Restocking and study of genetic variability of native fish in the Upper Biobío
Within the framework of the environmental commitments acquired by the company during the environmental evaluation and approval of the Ralco Hydroelectric Power Plant project, the development of a Native Fish Repopulation Program and the execution of genetic variability studies of migratory populations were committed (period 2019 – 2022). In this context, in addition to the measures already implemented, a native fish reproduction project began in 2019 to develop a repopulation process in different stretches of the Biobío River. Likewise, it was planned to carry out a study of genetic variability of native fish, using a non-invasive method, based on the identification of small DNA fragments present in the environment (river).
In its first stage, the installation of cages for the collection of native fish populations was carried out in the Ecological Flow Zone of the Ralco Hydroelectric Power Plant together with the implementation of exclusion sections for the acclimatization of individuals and their reproduction.
During the first quarter of 2020, the first stage of fish restocking was carried out, from the cages and exclusion section to the ecological flow zone. In this repopulation stage, 47 specimens of the species Bullockia maldonadoi, 300 specimens of the species Percilia irwini and 100 specimens of the species Trichomycterus areolatus were released in the Ecological Flow Zone. Likewise, the genetic variability studies were carried out in the summer period of 2020.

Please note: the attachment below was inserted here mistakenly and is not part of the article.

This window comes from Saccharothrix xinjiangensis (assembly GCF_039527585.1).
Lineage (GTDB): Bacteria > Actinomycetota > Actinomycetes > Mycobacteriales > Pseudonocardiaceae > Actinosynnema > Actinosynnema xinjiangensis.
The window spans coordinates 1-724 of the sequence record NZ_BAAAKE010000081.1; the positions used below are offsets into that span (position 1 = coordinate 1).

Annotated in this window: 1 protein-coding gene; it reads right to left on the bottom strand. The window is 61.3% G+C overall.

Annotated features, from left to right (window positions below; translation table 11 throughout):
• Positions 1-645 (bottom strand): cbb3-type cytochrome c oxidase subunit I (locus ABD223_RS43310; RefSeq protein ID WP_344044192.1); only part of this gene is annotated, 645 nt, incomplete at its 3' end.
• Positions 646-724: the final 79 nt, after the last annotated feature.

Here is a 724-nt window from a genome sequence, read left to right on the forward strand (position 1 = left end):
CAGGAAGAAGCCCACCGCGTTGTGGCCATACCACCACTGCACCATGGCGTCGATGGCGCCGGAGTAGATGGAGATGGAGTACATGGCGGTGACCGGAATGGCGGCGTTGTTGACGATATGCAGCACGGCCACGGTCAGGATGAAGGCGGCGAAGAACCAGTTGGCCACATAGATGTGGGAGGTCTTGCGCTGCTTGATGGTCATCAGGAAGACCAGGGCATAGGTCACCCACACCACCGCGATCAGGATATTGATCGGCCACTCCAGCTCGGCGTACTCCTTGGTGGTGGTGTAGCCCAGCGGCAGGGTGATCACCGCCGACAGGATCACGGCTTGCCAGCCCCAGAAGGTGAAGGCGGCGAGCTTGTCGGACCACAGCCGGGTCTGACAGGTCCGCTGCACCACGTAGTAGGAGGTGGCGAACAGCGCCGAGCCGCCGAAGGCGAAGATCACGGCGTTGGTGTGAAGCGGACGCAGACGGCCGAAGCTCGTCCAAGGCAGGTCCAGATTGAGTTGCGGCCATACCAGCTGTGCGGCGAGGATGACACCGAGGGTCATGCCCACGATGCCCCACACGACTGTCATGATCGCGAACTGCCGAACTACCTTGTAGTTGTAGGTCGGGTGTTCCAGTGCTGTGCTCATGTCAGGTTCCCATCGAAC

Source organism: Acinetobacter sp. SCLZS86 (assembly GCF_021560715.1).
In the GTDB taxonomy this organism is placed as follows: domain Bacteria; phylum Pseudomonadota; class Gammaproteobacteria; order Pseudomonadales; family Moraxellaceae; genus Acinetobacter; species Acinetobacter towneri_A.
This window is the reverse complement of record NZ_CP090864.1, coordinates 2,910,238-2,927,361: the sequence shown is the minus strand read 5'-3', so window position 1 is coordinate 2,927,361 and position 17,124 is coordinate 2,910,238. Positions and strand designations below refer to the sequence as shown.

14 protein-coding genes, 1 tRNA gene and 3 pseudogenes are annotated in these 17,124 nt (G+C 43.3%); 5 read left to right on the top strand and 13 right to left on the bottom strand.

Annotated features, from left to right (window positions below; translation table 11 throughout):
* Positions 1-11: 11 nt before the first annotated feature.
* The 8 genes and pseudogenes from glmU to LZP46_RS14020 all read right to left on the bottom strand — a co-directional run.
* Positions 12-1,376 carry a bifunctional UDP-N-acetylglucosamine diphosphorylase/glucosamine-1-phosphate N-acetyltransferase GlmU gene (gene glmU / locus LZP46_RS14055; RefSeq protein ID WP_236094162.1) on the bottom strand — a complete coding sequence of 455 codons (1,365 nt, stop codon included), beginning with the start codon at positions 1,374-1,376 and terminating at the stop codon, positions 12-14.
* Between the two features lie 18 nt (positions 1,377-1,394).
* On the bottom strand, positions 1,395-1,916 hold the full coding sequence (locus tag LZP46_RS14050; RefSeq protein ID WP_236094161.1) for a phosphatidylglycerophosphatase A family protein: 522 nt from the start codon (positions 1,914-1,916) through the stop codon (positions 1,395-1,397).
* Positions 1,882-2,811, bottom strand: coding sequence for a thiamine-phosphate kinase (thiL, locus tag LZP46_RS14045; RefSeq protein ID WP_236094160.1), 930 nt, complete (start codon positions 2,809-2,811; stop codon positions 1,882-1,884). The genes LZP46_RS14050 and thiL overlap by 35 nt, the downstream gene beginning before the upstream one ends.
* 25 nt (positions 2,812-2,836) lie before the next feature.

During 2021 and 2022, with the population of native fish stable over time and prior agreement with the authority, the repopulation of native fish will be carried out in other points of the Biobío River.
The execution of the project allows:
- Fulfillment of environmental commitments by mitigating the impact of the project through the development of increasingly better environmental standards, through the implementation of innovative solutions.
- Increment of native fish species populations and, especially, the recovery of those in a state of conservation.